Nobody has beaten more bushes than Jarvis and Calipari. One of GW's recruiters even traveled to Kabba, Nigeria, where he discovered 7'1" center Yinka Dare. Dare still has a lot of work to do—Dennis Rodman probably has better shooting range—but he's only a sophomore, and he played North Carolina center Eric Montross to a standoff in Charlotte and was a force the next night in a win over South Carolina.
While an assistant at Kansas and Pitt, Calipari was a legendary "camp rat," one of those coaches who would live at recruiting camps if the NCAA allowed it. He's still omnipresent—and earning huge dividends. In his five years at UMass, he has landed some high-profile recruits such as junior All-America candidate Lou Roe, a ferocious rebounder and former New Jersey high school Player of the Year. But this year he landed the biggest fish yet: 6'11" freshman Marcus Camby, who should return soon from a knee injury and may turn out to be the best freshman big man in the country.
Calipari's charm and perseverance are unquestionable, but he's the first to say that all the courting in the world doesn't mean much without perhaps the biggest lure of all: television. "Kids wanna hear, 'You're gonna be on TV,' " Calipari says. "If you're not a major program, there's only one way you can do that—and we just followed Temple's blueprint."
That blueprint, drawn up by Temple coach John Chancy, is simple: Play the toughest competition anywhere, anytime, as long as the game is on television. Indeed, for all of Chaney's old-school ways—his grueling 5:30 a.m. practices, his disdain for showboating and trash talk—he is the quintessential TV coach. "The only thing a kid knows is what's in front of his nose, and that's the TV set," says Chaney, who now boasts two likely NBA first-rounders in seniors Aaron McKie and Eddie Jones. "I'm not going to go out and play teams that are not highly visible. It's the basis of recruitment, irrespective of whether you win or lose."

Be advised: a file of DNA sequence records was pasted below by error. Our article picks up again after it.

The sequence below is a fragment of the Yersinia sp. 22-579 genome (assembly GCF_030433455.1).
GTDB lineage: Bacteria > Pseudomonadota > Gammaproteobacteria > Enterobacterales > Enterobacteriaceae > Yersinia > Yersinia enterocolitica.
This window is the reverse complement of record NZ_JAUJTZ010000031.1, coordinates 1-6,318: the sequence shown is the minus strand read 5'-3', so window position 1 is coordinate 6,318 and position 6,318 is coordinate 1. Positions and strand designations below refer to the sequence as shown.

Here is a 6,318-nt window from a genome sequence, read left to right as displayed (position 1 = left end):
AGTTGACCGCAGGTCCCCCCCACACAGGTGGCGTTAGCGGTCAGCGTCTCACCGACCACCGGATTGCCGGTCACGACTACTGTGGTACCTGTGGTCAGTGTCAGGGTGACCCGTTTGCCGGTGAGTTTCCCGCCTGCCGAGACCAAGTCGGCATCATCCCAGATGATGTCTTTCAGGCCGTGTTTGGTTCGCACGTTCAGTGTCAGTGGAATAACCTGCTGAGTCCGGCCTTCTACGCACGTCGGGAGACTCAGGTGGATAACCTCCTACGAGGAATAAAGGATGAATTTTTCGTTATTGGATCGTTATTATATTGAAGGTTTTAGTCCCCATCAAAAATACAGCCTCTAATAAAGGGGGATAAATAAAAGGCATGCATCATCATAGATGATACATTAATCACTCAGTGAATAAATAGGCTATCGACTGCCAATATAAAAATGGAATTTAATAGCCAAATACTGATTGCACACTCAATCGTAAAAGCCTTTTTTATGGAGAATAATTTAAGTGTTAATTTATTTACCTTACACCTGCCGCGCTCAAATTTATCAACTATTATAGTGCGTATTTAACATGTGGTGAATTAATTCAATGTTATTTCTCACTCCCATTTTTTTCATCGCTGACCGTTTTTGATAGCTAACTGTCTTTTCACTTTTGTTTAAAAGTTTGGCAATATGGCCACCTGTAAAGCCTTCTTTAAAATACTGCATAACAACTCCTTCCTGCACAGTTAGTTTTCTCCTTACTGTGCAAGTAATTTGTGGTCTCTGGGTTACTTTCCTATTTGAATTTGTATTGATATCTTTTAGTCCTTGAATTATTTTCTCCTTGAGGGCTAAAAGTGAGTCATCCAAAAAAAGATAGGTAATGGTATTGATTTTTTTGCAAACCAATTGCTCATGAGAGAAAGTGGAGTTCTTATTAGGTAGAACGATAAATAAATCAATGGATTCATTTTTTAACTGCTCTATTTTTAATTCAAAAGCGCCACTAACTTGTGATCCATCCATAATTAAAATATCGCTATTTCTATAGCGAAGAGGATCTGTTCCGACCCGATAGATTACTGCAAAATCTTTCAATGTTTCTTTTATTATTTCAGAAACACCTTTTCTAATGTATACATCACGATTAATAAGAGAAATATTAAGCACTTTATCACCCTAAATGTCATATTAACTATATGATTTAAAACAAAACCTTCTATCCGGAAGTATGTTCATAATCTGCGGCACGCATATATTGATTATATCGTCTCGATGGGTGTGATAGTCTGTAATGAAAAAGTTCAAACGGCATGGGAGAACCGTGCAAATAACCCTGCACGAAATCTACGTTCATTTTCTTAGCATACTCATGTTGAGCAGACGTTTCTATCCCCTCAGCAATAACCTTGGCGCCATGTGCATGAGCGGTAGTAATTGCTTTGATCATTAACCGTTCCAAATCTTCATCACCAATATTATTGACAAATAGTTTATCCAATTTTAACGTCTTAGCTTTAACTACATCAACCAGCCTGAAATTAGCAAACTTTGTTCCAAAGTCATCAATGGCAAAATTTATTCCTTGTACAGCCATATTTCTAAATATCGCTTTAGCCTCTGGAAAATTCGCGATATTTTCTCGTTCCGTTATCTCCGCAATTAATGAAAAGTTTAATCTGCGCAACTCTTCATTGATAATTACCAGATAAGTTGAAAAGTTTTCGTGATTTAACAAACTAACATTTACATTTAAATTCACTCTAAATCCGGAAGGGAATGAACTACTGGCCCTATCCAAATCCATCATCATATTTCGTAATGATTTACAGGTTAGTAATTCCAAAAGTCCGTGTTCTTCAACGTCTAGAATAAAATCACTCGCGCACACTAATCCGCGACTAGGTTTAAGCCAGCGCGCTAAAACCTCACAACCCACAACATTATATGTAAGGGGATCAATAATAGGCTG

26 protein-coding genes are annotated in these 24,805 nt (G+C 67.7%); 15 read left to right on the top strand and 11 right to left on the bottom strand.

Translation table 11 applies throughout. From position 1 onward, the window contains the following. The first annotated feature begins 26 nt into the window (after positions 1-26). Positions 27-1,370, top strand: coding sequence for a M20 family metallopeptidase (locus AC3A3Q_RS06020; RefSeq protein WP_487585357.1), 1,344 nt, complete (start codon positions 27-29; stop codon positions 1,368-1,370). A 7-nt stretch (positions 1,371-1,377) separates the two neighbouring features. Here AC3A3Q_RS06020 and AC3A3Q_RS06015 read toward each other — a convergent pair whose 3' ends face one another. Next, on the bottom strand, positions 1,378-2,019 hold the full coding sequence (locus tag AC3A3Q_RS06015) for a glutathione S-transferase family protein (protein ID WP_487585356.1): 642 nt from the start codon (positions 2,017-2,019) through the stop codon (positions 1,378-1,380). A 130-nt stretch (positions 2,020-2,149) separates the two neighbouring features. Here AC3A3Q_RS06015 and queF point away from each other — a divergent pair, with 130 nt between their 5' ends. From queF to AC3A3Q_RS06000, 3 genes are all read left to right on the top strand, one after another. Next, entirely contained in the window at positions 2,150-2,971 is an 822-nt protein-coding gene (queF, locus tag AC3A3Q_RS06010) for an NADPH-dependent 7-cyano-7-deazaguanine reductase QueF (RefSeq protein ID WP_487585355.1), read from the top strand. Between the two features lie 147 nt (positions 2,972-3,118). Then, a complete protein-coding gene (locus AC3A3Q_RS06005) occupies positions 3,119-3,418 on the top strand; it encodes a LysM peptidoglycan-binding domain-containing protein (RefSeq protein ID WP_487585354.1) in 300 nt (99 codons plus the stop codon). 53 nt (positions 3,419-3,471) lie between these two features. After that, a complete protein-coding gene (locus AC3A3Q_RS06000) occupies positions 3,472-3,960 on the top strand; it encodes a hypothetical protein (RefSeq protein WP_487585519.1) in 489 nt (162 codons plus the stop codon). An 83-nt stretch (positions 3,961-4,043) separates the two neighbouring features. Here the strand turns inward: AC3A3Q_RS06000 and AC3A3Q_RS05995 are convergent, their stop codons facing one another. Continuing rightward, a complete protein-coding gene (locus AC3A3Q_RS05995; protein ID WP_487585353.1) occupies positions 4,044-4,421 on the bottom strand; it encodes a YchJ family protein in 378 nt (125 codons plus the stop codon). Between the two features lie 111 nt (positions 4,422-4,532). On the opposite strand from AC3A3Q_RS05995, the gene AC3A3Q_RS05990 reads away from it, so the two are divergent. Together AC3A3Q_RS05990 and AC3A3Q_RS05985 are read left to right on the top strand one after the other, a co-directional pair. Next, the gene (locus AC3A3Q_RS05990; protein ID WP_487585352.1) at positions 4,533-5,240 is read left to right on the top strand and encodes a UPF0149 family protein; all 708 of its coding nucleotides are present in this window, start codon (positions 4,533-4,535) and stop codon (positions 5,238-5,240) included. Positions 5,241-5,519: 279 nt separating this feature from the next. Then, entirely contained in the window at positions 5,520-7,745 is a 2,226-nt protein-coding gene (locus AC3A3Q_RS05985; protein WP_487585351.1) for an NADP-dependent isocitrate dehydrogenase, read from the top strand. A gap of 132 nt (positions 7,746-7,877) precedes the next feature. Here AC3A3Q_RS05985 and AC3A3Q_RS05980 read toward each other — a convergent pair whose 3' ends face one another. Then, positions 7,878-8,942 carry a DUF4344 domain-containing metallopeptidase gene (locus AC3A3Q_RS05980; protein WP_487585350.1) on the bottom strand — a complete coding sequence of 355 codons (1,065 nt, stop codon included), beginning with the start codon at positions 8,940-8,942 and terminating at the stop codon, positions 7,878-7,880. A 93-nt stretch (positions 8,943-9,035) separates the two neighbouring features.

Which brings us to the "good loss" philosophy that has spurred the Atlantic 10's rise. When a team loses by two or three points at, say, North Carolina, it's a good loss, the thinking goes, because the RPI will reflect the degree of difficulty, and the team might also get some much-needed television exposure. It will also make the team stronger at tournament time. Ergo, Temple's nonconference schedule this season includes Kansas, Cincinnati, Louisville and Duke; by March, UMass will somehow have played North Carolina, Kansas, Oklahoma, Cincinnati, Florida State and Kentucky. Meanwhile, Temple and UMass will have played each other twice—or perhaps three times if they meet in the Atlantic 10 tournament. Moreover, the lion's share of these games are on the road. (Most top-ranked teams would rather not face Temple in its 3,900-seat snake pit, McGonigle Hall.) "In order to get going, our teams had to schedule a lot of two-for-ones at Kansas or North Carolina or wherever," says Atlantic 10 commissioner Ron Bertovich. "It's the price you pay."